Complete Dialogues – Exercise To Solve

Complete Dialogues

A dialogue is a conversation between two or more people, and practicing complete dialogues involves rehearsing entire exchanges rather than simply memorizing individual words or phrases. This approach not only helps in memorization but also enhances comprehension and fluency. To engage in complete dialogues effectively, it’s essential to choose the most appropriate words or expressions for each context.

Complete following dialogues with the most appropriate word or expression from the box. There are six words or expressions that you do not need.

basket case * bean counter * busymeet * cash cow * dead wood * dumbsizing * ear candy * empty suit * glad-hand * goldbricker * graveyard shift * happy camper * idea hamster * kiss up to * mover and shaker * seagull manager * shape up or ship out * stress puppy * toxic employee * trim the fat * wiggle room * wombat

1. A. Tim seems to enjoy being under a lot of pressure, but this doesn’t stop him from complaining all the time.
B. I know, but he’s not the only _________ in this company.

2. A. I’ve told Tom that unless he improves his performance at work, he’ll be fired.
B. Good. It’s about time somebody told him to _________.

3. A. Tom always dresses well and follows procedure, but he doesn’t actually contribute much to the company.
B. I agree. He’s a typical _________.

4. A. The only way to get promoted in this job is to flatter and be very attentive to the senior managers.
B. That’s terrible! You shouldn’t have to _________ people to get ahead in your job.

5. A. We need to get rid of some of our older and less productive staff.
B. I agree. The _________ has to go as soon as possible.

6. A. Ms Rigden met a lot of people at the conference, didn’t she?
B. She certainly did. I think I saw her _________ almost everyone there.

7. A. The company brought in a so-called expert to deal with a big project, but he just made a lot of fuss, achieved absolutely nothing and then left.
B. Well, he wasn’t the first _________ we’ve had, and I’m sure he won’t be the last.

8. A. My boss always tells me how well I’m doing, but he never offers me a pay rise.
B. Well, I suppose a bit of _________ is better than nothing.

9. A. I can’t believe we sat in that meeting and listened to the boss talk for over three hours.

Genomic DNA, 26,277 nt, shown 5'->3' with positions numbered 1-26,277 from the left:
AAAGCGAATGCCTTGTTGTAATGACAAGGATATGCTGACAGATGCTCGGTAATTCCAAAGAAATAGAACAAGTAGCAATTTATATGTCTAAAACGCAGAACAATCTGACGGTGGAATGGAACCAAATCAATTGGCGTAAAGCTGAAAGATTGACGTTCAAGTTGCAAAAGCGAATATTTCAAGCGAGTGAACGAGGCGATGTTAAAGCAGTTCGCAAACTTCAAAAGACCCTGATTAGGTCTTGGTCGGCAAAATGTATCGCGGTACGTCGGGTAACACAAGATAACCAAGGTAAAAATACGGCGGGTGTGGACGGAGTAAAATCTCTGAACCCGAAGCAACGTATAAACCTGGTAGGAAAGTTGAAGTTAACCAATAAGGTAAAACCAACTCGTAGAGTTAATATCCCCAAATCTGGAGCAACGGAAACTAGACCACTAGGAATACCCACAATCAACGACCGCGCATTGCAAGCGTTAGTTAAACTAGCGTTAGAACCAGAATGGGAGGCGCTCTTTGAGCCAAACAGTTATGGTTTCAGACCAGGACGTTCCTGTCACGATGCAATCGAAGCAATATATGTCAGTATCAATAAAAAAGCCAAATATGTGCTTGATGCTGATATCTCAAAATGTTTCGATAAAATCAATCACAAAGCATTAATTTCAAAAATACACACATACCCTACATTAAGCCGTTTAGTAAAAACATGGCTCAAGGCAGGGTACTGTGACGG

B. Me neither. What a complete _________!

10. A. We need to reduce the size of the company but we need to make sure it doesn’t become unprofitable or inefficient.
B. That’s true. _________ is something we need to avoid at all costs.

11. A. Do you enjoy your work here?
B. Oh, absolutely. I’m a regular _________.

12. A. We’re expected to sign the contract by tomorrow.
B. That’s no good. We only received it yesterday. We need a bit of _________.

13. A. Have you seen Alan today?
B. He’s in a _________ all morning. He should be free at lunchtime.

14. A. Is the company doing well?
B. No, not at all. As far as I’m concerned, it’s a complete _________!

15. A. Business is dropping off and we could end up in financial trouble.
B. I know. Perhaps it’s time to _________.

16. A. Do you think there will be a lot of demand for our latest range of T-shirts?
B. Oh absolutely. It’s a _________. Everyone will want one!

Correct Answers:

  1. stress puppy (= someone who seems to enjoy being under pressure, but still complains about it)
  2. shape up or ship out (= improve or leave)
  3. empty suit (= someone – usually in a fairly high position – who doesn’t really contribute very much to a company or organisation)
  4. kiss up to (= to be very nice and polite to someone in a position of power. It is a negative expression. We can also
    say schmooze up to or suck up to)
  5. dead wood (= the employees who are losing a company money. We can use the expression to cut out the dead wood in this context)
  6. glad hand (= to shake hands with people. We can also use the expression press the flesh)
  7. seagull manager (=someone who is brought in to a company to deal with a problem or make changes, achieves nothing, annoys
    everyone and then leaves)
  8. ear candy (= kind words of praise and encouragement)
  9. wombat (an acronym: waste of money, brains and time)
  10. dumbsizing (= to dismiss the best workers in a company. It is an adaptation of the word downsizing. If a company dismisses those
    workers who do not contribute much and are losing the company money, we could say that they smartsize)
  11. happy camper (= someone who enjoys their job, although the expression is often used ironically)
  12. wiggle room (= time to think before making an important decision)
  13. busymeet (= a business meeting)
  14. basket case (= a company or a person who is in such bad condition that they are beyond help)
  15. trim the fat (= dismiss / lay off of those employees who do not work well or are surplus to requirement)
  16. cash cow (= a product or service that makes a lot of money with a minimum amount of advertising)


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